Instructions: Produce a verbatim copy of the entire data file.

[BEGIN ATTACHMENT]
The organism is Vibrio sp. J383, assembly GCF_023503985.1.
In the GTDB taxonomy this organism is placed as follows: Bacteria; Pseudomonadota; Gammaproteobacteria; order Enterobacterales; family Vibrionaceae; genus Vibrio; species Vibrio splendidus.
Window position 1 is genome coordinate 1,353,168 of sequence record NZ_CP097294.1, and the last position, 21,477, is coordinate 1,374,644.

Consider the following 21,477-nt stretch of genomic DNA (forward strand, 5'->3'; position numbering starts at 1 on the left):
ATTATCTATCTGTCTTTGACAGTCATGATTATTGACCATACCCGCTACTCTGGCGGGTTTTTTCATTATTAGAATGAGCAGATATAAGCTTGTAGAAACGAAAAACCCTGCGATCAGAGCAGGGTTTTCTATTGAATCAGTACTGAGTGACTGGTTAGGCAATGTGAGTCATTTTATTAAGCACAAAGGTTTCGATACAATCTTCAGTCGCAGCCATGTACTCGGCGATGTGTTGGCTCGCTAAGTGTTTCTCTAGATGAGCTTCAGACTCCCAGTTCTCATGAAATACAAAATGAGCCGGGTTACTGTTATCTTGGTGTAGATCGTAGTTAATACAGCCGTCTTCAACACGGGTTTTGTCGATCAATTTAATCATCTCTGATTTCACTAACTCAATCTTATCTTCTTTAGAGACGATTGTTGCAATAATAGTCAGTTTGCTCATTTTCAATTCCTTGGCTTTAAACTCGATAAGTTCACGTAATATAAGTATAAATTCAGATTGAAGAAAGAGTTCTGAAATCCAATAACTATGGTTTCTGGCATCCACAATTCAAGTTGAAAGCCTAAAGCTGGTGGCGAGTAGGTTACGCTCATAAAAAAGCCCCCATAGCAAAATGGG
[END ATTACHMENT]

The organism is Vibrio sp. J383, assembly GCF_023503985.1.
In the GTDB taxonomy this organism is placed as follows: Bacteria; Pseudomonadota; Gammaproteobacteria; order Enterobacterales; family Vibrionaceae; genus Vibrio; species Vibrio splendidus.
Window position 1 is genome coordinate 1,353,168 of sequence record NZ_CP097294.1, and the last position, 21,477, is coordinate 1,374,644.

Consider the following 21,477-nt stretch of genomic DNA (forward strand, 5'->3'; position numbering starts at 1 on the left):
ATTATCTATCTGTCTTTGACAGTCATGATTATTGACCATACCCGCTACTCTGGCGGGTTTTTTCATTATTAGAATGAGCAGATATAAGCTTGTAGAAACGAAAAACCCTGCGATCAGAGCAGGGTTTTCTATTGAATCAGTACTGAGTGACTGGTTAGGCAATGTGAGTCATTTTATTAAGCACAAAGGTTTCGATACAATCTTCAGTCGCAGCCATGTACTCGGCGATGTGTTGGCTCGCTAAGTGTTTCTCTAGATGAGCTTCAGACTCCCAGTTCTCATGAAATACAAAATGAGCCGGGTTACTGTTATCTTGGTGTAGATCGTAGTTAATACAGCCGTCTTCAACACGGGTTTTGTCGATCAATTTAATCATCTCTGATTTCACTAACTCAATCTTATCTTCTTTAGAGACGATTGTTGCAATAATAGTCAGTTTGCTCATTTTCAATTCCTTGGCTTTAAACTCGATAAGTTCACGTAATATAAGTATAAATTCAGATTGAAGAAAGAGTTCTGAAATCCAATAACTATGGTTTCTGGCATCCACAATTCAAGTTGAAAGCCTAAAGCTGGTGGCGAGTAGGTTACGCTCATAAAAAAGCCCCCATAGCAAAATGGG